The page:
Protestors impacted traffic on East Hastings Street and Clark Drive resulting in minor delays on Tuesday afternoon. However, Hastings Street is now open in both directions.
Vancouver Police tweeted that Westbound traffic on East Hastings Street and Clark Drive was being impacted due to the demonstration. As such, drivers were advised to consider an alternative route.
VPD have since advised that the area is clear.
TransLink also tweeted about the protest, noting that a scheduled detour would assume a regular route due to the protest.
#VanTraffic: Hastings Street is now open in both directions.— Vancouver Police (@VancouverPD) February 19, 2020
#RiderAlert Update: R5 Hastings St to Burrard Station detour. Regular route to Hastings & Salisbury, then Salisbury, Franklin, Commercial, Powell, Main, Hastings resume regular route due to march. ^JC— TransLink BC (@TransLink) February 18, 2020
The protestors are supporting First Nations opponents to a natural gas pipeline in northern B.C. The demonstration follows a week of protests across the country, including one that blocked off the Granville Street Bridge in both directions following a rally at the B.C. Supreme Court.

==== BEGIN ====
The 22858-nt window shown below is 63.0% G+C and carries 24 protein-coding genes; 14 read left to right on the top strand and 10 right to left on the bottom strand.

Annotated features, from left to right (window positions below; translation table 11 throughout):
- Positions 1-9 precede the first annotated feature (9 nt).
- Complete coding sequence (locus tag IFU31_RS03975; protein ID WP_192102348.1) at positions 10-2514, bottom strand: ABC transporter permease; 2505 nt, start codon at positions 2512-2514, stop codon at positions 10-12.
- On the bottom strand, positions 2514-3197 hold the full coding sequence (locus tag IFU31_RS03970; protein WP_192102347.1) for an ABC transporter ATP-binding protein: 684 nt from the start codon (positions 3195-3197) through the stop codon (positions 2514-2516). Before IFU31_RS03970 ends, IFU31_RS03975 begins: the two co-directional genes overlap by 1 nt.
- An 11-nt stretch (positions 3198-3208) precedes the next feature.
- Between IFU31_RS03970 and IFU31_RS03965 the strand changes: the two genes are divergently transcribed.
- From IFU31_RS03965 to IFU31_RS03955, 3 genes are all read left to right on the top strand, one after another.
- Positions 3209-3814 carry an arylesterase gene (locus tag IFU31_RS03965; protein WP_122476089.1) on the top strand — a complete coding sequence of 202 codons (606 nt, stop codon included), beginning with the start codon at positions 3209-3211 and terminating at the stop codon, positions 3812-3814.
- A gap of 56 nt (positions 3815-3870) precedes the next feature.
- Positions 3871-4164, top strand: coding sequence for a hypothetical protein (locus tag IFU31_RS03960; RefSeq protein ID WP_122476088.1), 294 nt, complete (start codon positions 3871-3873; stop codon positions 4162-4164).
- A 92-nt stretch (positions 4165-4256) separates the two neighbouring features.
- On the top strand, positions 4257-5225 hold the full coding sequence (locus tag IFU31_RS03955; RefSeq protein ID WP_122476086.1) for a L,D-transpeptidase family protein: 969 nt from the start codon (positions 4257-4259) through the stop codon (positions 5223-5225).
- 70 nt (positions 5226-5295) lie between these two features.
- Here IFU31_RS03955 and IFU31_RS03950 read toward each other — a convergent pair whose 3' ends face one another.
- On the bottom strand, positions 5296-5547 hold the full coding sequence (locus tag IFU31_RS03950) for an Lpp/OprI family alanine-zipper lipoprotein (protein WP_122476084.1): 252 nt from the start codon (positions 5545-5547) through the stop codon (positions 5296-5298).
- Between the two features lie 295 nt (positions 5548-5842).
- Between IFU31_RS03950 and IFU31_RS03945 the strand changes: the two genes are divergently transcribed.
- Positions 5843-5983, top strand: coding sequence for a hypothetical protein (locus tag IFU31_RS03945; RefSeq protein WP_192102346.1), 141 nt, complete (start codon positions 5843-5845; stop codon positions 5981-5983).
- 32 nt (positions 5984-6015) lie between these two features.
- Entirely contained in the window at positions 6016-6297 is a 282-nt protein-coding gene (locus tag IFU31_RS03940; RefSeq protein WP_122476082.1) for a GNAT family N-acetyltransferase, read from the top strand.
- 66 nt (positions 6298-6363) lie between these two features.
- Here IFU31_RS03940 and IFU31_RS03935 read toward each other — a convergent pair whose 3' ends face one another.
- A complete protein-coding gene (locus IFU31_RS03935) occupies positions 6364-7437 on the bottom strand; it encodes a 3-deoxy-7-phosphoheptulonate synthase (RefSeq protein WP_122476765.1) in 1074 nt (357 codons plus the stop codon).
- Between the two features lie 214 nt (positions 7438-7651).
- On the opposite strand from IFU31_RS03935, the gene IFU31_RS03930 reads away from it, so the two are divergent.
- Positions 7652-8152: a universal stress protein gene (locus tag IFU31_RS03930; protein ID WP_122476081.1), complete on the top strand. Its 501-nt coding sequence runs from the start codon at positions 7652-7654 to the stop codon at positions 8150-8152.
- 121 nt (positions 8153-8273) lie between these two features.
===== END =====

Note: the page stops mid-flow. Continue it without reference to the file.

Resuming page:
Solidarity with Wet'suwet'en. Hastings and Vernon. Vancouver. Unceded Coast Salish territories. February 18, 2020. #wetsuweten #wetsuwetenstrong #wetsuwetensolidarity #alleyesonwetsuweten #shutcanadadown #shutdowncanada #landback #reconciliationisdead #bcpoli #cdnpoli @gidimten_checkpoint
Happening Now: Protesters on Hastings st, west of Clarke dr (Vernon dr) making their way westbound. Not causing any significant traffic delays. @NEWS1130Traffic @JACK969van @CityNewsVAN pic.twitter.com/cphSrRYub0— Danger On Air (@DangerOnAir) February 18, 2020
Thousands of B.C. forestry workers and their supporters are planned to gather for a rally on the B.C. legislature lawn Tuesday afternoon, coinciding with the release of the province’s 2020 budget.
The rally is intended to bring attention to the revenue the forestry industry creates and the people it supports, from loggers and tree fallers to industry suppliers and business owners, said Carl Sweet, a heavy equipment salesman in Campbell River and one of the event’s organizers.